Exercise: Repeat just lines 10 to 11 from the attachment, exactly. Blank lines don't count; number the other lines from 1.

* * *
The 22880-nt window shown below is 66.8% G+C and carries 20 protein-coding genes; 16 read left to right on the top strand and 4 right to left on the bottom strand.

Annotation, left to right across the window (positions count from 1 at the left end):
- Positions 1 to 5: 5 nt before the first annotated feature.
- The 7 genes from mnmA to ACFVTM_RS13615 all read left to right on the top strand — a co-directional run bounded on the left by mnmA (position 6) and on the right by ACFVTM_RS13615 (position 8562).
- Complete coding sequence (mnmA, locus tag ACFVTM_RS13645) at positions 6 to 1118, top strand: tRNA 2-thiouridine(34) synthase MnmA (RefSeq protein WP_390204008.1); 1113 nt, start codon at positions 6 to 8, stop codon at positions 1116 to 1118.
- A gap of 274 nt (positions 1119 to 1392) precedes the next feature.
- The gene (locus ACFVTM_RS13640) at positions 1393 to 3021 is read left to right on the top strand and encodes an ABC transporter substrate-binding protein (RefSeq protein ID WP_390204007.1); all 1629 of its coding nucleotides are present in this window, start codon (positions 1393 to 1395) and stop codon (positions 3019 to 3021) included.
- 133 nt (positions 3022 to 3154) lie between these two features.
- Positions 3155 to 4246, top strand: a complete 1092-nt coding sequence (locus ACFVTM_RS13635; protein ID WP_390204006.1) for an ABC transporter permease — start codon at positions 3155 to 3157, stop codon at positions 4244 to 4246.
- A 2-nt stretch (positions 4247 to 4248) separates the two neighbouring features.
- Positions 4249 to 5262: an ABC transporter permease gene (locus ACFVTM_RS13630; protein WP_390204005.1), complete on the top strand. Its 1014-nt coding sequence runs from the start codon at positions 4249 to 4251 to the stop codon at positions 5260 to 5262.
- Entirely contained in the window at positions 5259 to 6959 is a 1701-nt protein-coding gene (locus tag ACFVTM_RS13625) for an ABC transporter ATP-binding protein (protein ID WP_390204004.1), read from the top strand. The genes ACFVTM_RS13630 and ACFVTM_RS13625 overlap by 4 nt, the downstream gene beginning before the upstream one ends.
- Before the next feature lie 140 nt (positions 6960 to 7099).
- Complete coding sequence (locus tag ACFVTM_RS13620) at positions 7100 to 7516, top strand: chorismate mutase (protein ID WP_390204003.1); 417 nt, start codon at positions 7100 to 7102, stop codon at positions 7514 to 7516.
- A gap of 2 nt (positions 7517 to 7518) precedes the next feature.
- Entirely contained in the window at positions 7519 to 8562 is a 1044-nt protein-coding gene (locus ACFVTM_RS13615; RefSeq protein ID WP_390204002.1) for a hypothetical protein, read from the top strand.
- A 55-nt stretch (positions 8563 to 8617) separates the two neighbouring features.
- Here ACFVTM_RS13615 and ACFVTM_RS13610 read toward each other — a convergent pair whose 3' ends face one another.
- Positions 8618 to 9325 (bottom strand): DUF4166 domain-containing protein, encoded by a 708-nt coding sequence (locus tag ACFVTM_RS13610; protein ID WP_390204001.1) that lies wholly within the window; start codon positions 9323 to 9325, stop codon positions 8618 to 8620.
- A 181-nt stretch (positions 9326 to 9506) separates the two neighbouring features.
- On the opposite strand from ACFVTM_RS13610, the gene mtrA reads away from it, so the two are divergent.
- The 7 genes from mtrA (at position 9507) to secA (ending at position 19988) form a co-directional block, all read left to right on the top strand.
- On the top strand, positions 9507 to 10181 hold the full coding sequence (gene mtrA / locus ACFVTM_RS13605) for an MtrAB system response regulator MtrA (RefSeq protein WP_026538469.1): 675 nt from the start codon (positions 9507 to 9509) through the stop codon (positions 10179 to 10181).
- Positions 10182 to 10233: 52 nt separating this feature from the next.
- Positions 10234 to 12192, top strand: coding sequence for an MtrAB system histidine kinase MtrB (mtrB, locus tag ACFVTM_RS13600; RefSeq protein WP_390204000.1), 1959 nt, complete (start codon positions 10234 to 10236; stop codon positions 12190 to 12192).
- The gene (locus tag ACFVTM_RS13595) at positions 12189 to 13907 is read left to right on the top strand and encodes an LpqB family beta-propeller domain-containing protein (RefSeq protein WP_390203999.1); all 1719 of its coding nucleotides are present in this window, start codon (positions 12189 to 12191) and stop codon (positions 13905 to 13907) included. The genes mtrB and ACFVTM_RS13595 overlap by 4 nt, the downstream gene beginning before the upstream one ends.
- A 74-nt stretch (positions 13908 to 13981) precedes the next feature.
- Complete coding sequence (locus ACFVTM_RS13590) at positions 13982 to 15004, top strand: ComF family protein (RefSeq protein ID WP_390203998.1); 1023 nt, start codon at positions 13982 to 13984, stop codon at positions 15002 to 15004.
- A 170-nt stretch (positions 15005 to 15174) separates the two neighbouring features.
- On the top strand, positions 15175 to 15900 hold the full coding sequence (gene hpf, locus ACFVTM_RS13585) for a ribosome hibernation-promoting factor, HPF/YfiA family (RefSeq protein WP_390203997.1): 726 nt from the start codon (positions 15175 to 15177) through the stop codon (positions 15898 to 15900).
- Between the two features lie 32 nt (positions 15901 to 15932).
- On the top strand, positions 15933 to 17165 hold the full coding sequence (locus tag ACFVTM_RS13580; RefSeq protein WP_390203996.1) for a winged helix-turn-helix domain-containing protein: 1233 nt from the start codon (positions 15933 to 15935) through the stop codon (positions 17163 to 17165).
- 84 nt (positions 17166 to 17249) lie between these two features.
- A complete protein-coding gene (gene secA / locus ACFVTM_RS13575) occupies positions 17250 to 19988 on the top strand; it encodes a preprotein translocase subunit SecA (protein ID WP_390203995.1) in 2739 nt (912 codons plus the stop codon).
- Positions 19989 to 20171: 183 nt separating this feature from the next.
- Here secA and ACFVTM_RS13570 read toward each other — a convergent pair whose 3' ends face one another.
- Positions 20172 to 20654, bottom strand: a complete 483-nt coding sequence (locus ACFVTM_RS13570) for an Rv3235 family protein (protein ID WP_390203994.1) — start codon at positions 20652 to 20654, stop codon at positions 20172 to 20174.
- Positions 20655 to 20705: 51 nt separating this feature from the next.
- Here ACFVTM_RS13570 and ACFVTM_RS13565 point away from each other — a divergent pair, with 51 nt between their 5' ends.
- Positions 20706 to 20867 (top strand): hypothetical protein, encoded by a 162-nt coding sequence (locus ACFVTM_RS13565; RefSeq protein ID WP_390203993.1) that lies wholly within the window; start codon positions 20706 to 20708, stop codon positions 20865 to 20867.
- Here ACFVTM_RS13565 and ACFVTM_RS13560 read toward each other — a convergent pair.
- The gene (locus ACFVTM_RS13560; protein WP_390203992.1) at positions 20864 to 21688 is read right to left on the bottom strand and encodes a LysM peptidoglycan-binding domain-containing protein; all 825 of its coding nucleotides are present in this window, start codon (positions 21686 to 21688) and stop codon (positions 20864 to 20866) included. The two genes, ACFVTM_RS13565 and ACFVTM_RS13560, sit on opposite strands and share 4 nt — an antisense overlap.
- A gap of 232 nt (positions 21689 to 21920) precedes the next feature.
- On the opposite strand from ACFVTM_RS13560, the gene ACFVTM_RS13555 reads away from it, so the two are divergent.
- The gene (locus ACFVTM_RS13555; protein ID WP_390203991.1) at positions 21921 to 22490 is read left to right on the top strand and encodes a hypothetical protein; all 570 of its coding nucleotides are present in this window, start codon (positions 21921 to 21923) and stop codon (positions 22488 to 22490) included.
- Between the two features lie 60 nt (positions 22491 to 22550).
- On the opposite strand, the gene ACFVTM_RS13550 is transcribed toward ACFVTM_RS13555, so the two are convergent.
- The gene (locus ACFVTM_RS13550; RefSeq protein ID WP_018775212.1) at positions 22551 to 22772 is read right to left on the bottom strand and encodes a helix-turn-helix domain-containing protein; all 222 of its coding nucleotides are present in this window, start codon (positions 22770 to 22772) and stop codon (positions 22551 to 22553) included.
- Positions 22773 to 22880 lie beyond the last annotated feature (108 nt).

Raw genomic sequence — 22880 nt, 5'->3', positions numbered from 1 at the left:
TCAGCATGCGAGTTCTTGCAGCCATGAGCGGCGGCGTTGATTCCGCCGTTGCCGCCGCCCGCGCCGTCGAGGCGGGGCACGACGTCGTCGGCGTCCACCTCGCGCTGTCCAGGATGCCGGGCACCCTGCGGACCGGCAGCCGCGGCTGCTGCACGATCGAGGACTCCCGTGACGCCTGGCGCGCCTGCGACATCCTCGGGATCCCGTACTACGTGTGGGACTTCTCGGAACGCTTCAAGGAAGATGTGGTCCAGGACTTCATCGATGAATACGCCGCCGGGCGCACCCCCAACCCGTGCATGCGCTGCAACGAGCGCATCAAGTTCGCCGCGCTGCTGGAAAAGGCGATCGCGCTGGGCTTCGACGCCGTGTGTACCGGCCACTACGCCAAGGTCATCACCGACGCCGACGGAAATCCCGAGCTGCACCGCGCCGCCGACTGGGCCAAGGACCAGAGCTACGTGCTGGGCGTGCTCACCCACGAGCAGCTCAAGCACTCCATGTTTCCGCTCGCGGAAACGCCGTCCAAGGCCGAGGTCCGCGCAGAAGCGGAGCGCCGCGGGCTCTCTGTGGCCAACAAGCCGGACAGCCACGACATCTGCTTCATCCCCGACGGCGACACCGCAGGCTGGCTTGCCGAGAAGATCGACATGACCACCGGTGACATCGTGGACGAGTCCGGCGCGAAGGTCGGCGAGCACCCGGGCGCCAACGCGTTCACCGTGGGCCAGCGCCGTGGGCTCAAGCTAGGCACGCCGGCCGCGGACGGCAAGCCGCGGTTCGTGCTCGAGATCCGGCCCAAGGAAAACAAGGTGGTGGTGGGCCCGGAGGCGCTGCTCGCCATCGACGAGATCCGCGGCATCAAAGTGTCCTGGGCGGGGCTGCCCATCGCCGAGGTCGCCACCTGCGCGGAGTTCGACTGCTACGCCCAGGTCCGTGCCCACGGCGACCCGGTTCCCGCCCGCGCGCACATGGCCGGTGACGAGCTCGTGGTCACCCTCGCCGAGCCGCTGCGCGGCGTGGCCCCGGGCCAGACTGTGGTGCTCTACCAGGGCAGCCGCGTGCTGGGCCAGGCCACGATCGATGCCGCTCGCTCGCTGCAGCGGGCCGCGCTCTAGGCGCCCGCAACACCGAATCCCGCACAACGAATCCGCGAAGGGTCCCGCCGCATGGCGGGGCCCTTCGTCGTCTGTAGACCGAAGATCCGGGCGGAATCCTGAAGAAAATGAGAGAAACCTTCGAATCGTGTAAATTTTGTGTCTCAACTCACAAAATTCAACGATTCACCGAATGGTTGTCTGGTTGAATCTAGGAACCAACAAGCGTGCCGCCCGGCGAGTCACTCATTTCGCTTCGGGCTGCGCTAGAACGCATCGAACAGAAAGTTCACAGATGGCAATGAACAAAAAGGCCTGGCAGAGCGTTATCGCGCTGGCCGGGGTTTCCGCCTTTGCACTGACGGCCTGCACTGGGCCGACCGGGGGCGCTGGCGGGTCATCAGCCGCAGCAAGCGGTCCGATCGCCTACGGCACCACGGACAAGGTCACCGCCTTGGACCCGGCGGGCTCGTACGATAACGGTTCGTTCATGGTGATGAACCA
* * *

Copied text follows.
- A 2-nt stretch (positions 4247 to 4248) separates the two neighbouring features.
- Positions 4249 to 5262: an ABC transporter permease gene (locus ACFVTM_RS13630; protein WP_390204005.1), complete on the top strand. Its 1014-nt coding sequence runs from the start codon at positions 4249 to 4251 to the stop codon at positions 5260 to 5262.